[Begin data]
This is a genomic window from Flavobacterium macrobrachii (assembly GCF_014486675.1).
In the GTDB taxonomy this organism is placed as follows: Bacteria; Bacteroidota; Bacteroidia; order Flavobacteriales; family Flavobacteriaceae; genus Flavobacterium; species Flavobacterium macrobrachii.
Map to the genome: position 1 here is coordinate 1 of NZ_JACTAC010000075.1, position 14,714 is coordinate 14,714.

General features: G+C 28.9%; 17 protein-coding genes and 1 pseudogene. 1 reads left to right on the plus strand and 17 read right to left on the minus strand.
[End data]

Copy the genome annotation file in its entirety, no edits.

This is a genomic window from Flavobacterium macrobrachii (assembly GCF_014486675.1).
In the GTDB taxonomy this organism is placed as follows: Bacteria; Bacteroidota; Bacteroidia; order Flavobacteriales; family Flavobacteriaceae; genus Flavobacterium; species Flavobacterium macrobrachii.
Map to the genome: position 1 here is coordinate 1 of NZ_JACTAC010000075.1, position 14,714 is coordinate 14,714.

General features: G+C 28.9%; 17 protein-coding genes and 1 pseudogene. 1 reads left to right on the plus strand and 17 read right to left on the minus strand.